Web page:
Prince Philip, Duke of Edinburgh

Prince Philip, Duke of Edinburgh (born Prince Philip of Greece and Denmark, 10 June 1921) is the husband and consort of Queen Elizabeth II.

New!!: Calligraphy and Prince Philip, Duke of Edinburgh · See more »

Printing

Printing is a process for reproducing text and images using a master form or template.

New!!: Calligraphy and Printing · See more »

Qalam

A qalam (Arabic, Persian, Urdu, Sindhi: قلم) is a type of pen made from a dried reed, used for Islamic calligraphy.

New!!: Calligraphy and Qalam · See more »

Qin Shi Huang

Qin Shi Huang (18 February 25910 September 210) was the founder of the Qin dynasty and was the first emperor of a unified China.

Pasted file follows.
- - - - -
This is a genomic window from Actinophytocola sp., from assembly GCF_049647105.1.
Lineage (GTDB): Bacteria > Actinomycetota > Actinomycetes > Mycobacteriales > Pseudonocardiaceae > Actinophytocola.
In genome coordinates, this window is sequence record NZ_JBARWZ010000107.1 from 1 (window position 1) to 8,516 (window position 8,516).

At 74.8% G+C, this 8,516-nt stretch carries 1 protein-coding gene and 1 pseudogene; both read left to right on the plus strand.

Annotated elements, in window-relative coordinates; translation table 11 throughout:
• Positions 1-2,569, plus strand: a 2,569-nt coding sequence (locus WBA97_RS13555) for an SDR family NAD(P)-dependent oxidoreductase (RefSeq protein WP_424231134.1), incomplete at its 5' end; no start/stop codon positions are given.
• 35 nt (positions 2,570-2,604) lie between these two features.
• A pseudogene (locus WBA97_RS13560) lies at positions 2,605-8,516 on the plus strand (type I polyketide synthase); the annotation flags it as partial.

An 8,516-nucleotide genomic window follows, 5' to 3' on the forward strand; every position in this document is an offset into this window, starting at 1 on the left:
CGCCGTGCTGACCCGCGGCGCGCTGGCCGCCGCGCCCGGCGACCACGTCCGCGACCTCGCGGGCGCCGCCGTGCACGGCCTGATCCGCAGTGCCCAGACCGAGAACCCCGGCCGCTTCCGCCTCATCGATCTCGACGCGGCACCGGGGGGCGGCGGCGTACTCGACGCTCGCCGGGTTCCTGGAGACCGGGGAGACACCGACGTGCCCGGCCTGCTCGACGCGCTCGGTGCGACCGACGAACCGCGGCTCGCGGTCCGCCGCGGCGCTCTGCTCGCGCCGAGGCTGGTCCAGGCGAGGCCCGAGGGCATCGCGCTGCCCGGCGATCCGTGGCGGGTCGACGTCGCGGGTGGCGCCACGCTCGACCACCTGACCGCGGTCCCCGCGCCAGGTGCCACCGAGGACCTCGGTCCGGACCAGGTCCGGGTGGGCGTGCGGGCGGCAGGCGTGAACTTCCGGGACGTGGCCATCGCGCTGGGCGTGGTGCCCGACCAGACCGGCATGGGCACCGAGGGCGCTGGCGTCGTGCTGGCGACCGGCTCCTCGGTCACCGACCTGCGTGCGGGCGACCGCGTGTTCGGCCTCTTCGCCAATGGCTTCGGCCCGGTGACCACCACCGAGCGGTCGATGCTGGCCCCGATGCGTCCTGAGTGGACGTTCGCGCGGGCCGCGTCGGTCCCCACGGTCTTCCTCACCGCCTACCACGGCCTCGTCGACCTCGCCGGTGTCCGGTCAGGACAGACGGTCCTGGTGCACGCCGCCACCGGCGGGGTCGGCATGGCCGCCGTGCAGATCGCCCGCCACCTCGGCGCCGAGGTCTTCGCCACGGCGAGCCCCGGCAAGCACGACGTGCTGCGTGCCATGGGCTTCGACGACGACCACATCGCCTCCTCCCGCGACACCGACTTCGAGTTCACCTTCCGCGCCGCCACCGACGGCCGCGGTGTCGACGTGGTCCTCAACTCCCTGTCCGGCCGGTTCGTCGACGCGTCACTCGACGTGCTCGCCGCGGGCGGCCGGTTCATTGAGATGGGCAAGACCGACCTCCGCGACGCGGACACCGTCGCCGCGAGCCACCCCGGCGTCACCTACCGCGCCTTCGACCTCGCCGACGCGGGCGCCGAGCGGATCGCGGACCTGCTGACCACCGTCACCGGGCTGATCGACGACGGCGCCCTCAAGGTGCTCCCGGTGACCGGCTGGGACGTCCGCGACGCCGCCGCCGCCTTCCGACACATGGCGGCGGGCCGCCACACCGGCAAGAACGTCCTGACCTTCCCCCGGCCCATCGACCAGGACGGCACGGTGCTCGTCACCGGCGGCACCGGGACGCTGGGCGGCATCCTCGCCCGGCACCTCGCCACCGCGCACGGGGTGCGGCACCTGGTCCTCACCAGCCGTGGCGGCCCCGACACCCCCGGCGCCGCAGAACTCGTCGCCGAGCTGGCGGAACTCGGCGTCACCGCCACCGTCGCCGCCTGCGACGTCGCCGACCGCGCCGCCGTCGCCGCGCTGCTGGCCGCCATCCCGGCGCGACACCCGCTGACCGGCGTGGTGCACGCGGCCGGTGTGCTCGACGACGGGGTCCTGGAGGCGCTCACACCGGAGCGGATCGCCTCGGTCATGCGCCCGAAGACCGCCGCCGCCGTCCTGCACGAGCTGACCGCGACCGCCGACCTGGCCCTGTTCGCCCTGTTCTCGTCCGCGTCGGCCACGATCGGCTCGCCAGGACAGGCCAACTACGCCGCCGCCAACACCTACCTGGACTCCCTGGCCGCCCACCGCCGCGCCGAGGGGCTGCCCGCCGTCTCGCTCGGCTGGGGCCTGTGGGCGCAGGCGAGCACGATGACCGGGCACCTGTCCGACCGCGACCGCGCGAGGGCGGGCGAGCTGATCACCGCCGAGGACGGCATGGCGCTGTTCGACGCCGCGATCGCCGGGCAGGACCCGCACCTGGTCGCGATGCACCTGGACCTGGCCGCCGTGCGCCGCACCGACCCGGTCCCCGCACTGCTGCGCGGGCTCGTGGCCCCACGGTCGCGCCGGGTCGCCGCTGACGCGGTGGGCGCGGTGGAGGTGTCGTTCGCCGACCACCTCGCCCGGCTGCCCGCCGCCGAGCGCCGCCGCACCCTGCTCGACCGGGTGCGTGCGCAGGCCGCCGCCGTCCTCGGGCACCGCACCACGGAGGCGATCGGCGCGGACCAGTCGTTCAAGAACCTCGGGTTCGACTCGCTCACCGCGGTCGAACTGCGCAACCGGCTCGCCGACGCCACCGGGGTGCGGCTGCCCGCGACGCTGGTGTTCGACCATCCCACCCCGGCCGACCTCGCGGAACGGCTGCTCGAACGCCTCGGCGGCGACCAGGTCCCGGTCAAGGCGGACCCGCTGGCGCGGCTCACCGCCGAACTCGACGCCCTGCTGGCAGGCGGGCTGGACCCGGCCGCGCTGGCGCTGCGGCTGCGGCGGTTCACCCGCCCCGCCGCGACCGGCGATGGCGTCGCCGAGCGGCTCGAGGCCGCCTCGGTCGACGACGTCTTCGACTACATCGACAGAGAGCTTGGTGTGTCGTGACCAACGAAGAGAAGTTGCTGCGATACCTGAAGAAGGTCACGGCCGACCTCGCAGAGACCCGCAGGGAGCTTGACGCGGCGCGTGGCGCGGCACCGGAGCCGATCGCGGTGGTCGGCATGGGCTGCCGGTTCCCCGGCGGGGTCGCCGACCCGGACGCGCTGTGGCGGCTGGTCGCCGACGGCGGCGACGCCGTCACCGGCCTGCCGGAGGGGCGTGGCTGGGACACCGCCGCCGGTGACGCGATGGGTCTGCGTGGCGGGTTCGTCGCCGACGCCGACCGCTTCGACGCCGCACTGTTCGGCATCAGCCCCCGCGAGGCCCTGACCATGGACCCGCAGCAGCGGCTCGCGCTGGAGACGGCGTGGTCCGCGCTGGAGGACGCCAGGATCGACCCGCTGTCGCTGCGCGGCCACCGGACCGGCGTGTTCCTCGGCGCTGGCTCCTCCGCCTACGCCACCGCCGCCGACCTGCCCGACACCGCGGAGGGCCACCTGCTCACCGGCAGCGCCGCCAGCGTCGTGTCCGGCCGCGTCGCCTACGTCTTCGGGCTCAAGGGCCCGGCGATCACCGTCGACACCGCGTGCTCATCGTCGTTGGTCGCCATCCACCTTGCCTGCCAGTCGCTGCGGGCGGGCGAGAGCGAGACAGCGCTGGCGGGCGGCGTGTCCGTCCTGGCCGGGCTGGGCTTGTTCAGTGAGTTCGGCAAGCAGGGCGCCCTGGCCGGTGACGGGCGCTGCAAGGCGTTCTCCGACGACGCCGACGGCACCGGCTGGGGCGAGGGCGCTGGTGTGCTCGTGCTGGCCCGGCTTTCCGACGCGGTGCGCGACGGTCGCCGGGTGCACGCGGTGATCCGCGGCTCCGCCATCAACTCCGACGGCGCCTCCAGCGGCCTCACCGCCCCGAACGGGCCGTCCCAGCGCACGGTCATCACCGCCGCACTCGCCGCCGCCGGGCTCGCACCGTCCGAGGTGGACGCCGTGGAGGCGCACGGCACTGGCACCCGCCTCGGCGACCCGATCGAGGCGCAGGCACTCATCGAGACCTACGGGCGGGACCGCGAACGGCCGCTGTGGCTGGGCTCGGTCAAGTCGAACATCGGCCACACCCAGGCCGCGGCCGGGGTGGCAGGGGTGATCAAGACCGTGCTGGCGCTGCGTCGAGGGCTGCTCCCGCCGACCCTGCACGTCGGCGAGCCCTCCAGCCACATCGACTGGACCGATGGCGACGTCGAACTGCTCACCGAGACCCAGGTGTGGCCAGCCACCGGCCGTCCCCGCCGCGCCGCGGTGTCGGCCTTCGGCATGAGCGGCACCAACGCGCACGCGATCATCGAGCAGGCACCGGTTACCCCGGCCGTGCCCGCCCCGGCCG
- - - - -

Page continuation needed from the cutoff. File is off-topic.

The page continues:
New!!: Calligraphy and Qin Shi Huang · See more »

Quill

A quill pen is a writing implement made from a moulted flight feather (preferably a primary wing-feather) of a large bird.

New!!: Calligraphy and Quill · See more »

Quintana Roo

Quintana Roo, officially the Free and Sovereign State of Quintana Roo (Estado Libre y Soberano de Quintana Roo), is one of the 31 states which, with the Federal District, make up the 32 federal entities of Mexico.

New!!: Calligraphy and Quintana Roo · See more »

Quran

The Quran (القرآن, literally meaning "the recitation"; also romanized Qur'an or Koran) is the central religious text of Islam, which Muslims believe to be a revelation from God (Allah).

New!!: Calligraphy and Quran · See more »

Ranjana alphabet

The Rañjanā script (syn: Kutila, Lantsa) is an abugida writing system which developed in the 11th century.